Monday, December 13, 2010

Angry Hornets

There's a point in one of the courtroom scenes in The Girl Who Kicked the Hornet's Nest (2009, directed by Daniel Alfredson) where a ghost of a smile crosses Lisabeth Salander's face. It's at that point that she's won the game, the set, the match. Her courtroom opponents know it, too, and you can see the defeat dawn on them. It's a pretty satisfying close to the character's story arc.

As I was driving home from the theater, it occurred to me that this film is eerily similar to the Wikileaks saga currently playing out in the news. Blomkvist is certainly the same kind of egoist that Julian Assange appears to be, and his "bring the truth to light at all costs" attitude is the same. That which is evil shuns the light of day, and all that. I think I can guess where the late Stieg Larsson would have come down on the issue. This all recalls the destruction of Elliot Spitzer, as well. Who says these things are farfetched?

For all of that, this movie is kind of an anti-climax. It almost can't help but be an anti-climax, since its main narrative function within the trilogy is as a kind of summing up. It ties up the loose plot threads left dangling from the previous installments. It's also the entry in to the series where the characters are more or less set. We don't learn much more about either Lisabeth Salander or Mikael Blomkvist than we already knew from the previous films. This is unfortunate, I guess, given that the characters are the main reason to watch. Oh, we get a good deal more of both Blomkvist's editor/lover, Annika, and a LOT more of his sister, Erika. We also get another sympathetic male character in the doctor who treats Lisabeth for the wounds suffered at the end of the last movie, but it's not these characters who are of primary interest. Salander, who is the center of the movie, is kind of a cipher here. She has fewer lines than any lead character I can remember (fewer than Mel Gibson in The Road Warrior, fewer than Clint Eastwood in any given Man With No Name film). For that matter, as in the last film, Salander and Blomkvist don't share the screen together until the very end of the movie. In all, it's kind of awkward, actually, though given the final reconciliation between Salander and Blomkvist, maybe that's the point. Lisabeth is unused to receiving help, let alone help from a man, so one can sense the effort it takes her to express gratitude. Blomkvist, for his part, owes her his life, so he'll go to the ends of the Earth. Thankfully, this film chooses to forgo the first film's ridiculous sexual relationship between the two. Salander remains a defiantly queer, defiantly unconventional heroine to the last.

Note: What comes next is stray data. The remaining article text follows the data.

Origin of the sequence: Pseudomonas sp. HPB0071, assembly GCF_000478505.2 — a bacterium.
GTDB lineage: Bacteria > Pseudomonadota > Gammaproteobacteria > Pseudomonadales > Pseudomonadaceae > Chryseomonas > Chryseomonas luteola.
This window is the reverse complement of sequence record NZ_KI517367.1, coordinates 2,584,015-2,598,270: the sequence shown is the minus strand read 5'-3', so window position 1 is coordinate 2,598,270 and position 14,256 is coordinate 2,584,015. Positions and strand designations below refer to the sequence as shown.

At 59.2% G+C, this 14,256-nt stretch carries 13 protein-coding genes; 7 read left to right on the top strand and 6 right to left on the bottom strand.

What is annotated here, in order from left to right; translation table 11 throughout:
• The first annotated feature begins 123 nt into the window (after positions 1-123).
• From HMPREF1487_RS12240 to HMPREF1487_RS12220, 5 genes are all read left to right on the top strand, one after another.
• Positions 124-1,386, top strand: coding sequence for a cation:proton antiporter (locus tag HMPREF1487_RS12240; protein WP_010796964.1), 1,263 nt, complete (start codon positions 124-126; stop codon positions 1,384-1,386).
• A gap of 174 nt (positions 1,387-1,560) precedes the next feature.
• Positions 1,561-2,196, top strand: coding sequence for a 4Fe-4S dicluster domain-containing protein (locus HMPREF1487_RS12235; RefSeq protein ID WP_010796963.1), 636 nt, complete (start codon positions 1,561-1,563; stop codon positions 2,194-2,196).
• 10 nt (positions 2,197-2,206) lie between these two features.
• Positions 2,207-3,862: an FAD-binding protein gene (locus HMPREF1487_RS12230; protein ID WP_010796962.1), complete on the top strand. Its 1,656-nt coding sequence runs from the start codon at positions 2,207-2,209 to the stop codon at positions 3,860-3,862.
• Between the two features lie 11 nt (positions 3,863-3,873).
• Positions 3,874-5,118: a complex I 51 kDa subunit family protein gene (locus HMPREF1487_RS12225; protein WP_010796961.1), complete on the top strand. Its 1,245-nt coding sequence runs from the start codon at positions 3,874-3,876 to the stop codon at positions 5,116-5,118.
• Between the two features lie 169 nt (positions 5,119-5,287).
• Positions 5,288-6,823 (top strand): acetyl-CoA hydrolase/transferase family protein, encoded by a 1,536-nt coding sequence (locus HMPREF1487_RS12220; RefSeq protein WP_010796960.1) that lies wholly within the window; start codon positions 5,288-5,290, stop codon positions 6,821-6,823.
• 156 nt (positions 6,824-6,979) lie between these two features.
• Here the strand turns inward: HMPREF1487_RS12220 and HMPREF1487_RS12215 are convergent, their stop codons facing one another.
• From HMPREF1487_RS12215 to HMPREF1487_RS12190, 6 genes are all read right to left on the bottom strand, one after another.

The story here resumes at the point where the previous movie ended. Lisabeth is recovering from her various wounds from the previous film (including a bullet in the head) while charges are brought against her for the attempted murder of her father, the monstrous Zalachenko. Meanwhile, her half-half brother, Neidermann, has eluded the law and lurks in the background, waiting for a chance to kill her, while Zalachenko's shadowy government handlers are conspiring to make sure that Salander is never believed when it comes to who is really behind everything. They expand that conspiracy to include Blomkvist when they realize that he has more information than they're comfortable with, the credibility to be believed, and the means to disseminate it through his Millennium magazine. To this end, they attempt to rig her trial. Meanwhile, Blomkvist is contacted by another element of the government who are investigating the secret cabal who ran Zalachenko. It all comes to a head in the courtroom, where Salander's former psychiatric abuser, the monstrous Dr. Teleborian, makes his case that she needs to be remanded back to his sanitarium for the criminally insane.

I think the mistake that these movies make, after the first one, is that they personalize the thriller. The first one featured an impersonal mystery, and it was by far the most satisfying of the three. As an example: this is what you would get if Holmes's brother Mycroft was the secret controller of Professor Moriarty. It's a paranoid's fantasy, and it hurts the movies.

Noomi Rapace remains the reason to see the movie. She does more with less in this movie than any actress I can think of, and that ghost of a smile I described is just the tip of the iceberg. When she fences with the prosecutor, you can sense both a formidable intellect and a barely veiled contempt for her accusers. Michael Nyqvist is fine as Blomkvist, but I can see any number of actors in his role (Daniel Craig, scheduled for the Americanized version, seems as good a fit as anyone). Rapace, on the other hand, makes the role her own. When she's on screen, you can't take your eyes off of her. I pity any actress who attempts the part in the future. Rapace sets an almost impossibly high standard.

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